Three years ago my mind was full of plans for our farm and our beloved animals. Eagerly awaiting calves from our sweet Jersey cows, I had dreams of fresh milk, butter and cheese. I had big plans for increasing our herd of Belted Galloway beef cows and with the garden, chickens, fruit trees, honey bees and extras like the sheep and horse, we felt close to being self-sufficient. I loved our two hundred year old farmhouse with all its stories on the edge of the village. We were settled, full of dreams and putting down what we thought were deep roots. Carrying my newborn sixth child in my arms, I was surrounded by life springing up in our home, barn and fields.
Then, one early morning in June, I found myself in a dewy pasture touching a dead calf and looking into the heartbroken eyes of my daughter and the questioning brown eyes of her cow, Buttercup. This was the first event in a summer that I can only look back on as ‘the breaking’. Every single day something horrible happened. Friends and neighbors couldn’t believe our string of ‘bad luck’. Our vet said she had never seen anything like it. During our daily phone conversations my sister stopped saying, “I hope you have a better day tomorrow’ because it never was. There were calls to the vet, calls to the doctor, calls to poison control, trips to the emergency room. And there was so much more. Suffice it to say that so much of what I thought was solid started to sink under me. And every night I would sink into bed and sob. Every day it felt like something was taken away. Under pressure I would loosen my fist just a little and something I loved would be pulled from me. I would protectively close my hand over what remained thinking I had reached the limit only to have my fingers pried open again by another painful circumstance. It felt like I was breaking.
As Oswald Chambers described, “A saint’s life is in the hands of God like a bow and arrow in the hands of an archer. God is aiming at something the saint cannot see, but our Lord continues to stretch and strain, and every once in a while the saint says, “I can’t take any more.” Yet God pays no attention; He goes on stretching until His purpose is in sight, and then He lets the arrow fly.”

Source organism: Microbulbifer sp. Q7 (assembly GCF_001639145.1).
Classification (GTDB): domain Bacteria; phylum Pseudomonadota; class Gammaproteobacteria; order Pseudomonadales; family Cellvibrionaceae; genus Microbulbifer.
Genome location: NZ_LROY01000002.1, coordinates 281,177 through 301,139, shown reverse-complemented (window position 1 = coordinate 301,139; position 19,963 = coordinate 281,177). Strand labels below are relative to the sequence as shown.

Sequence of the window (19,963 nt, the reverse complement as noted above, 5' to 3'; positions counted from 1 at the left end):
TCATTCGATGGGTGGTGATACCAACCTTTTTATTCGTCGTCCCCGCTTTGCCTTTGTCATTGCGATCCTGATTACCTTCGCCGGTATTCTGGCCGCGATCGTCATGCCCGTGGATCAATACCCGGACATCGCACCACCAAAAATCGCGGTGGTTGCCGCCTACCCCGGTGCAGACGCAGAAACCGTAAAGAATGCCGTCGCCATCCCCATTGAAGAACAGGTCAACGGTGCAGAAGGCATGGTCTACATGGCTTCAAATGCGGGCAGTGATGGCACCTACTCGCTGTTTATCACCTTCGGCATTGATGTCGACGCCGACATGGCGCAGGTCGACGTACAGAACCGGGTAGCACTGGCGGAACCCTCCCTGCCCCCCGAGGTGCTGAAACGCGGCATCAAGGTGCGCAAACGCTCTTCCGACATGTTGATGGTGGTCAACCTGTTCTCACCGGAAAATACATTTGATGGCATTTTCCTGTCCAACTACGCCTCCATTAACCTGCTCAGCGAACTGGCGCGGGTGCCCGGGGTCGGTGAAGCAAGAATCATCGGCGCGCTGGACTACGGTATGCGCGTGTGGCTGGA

All the while my heart was crying out that I couldn’t take anymore, a compassionate God was weighing out my distress against the purposes He had in sight. He was moving us and He was relentlessness. Day by day and week by week, my grip loosened and I began to learn the prayer of surrender. I sat alone in the ER in the middle of the night and prayed a prayer of surrender. My feet pounded as I tried to outrun the pain of being cut out of a loved one’s life and I prayed a prayer of surrender. I placed ads to sell animals that were supposed to be our beginning and grow old and be buried at the edge of the field we had planted, and I prayed a prayer of surrender. I answered countless ‘whys’ spoken by little broken hearts while my own heart was torn, and I prayed a prayer of surrender. With each box I packed, there was a sighing prayer of surrender.
Eventually the arrow flew.
Another summer came and the old life had passed away. I felt like I had been weaned of anything unessential and what remained was where my focus should be. I was still a wife, a mother, a sister, a daughter, a friend.
Also remaining was the prayer of surrender. So far it had been a giving in, an acceptance of what was. It was the same prayer as in laboring when I bury my face in my husband’s shirt and cry and breathe and surrender. It was a reaction to pain.
But driving home one night, alone in my car, I found a prayer of surrender that springs not from pain, but from worship. The summer following ‘the breaking’, I went to a weekly Bible study at a friend’s house. We were going chapter by chapter through the book of John. This gave me just what my soul needed. After the stretching and straining I needed to look into the face of Jesus. To follow his steps toward his own prayer of surrender, “Father, if you are willing, take this cup from me; yet not my will, but yours be done.” I saw his heart broken for me and my heart was drawn into deeper trust. I saw his compassion and his power and I was filled with longing. On that dark stretch of dirt road, watching my headlights bump through the night, I asked him to fill me more. I wanted more of him and if it meant less of me then I wanted to fade so that his light would burn brighter. My prayer of worshipful surrender was an asking to die to self and to be filled with his life.
It was one of those moments, like in the field with the dead calf, which I can look back on as a point of turning. It was a moment that led to more moments that led to changes. There is still a need for daily surrender, for moment by moment surrender. For not just a surrender to circumstances, but a full, look into His face and worship, surrender. Not a resignation to fate but eyes fixed on Jesus, ‘the image of the invisible God.’ To behold that God, in all His glory, is gentle and humble. Not a hopeful spiritual exercise but a reply to a known voice saying, “Come to me, all you who are weary and burdened, and I will give you rest. Take my yoke upon you and learn from me, for I am gentle and humble in heart, and you will find rest for your souls.” (Matthew 11:28-30)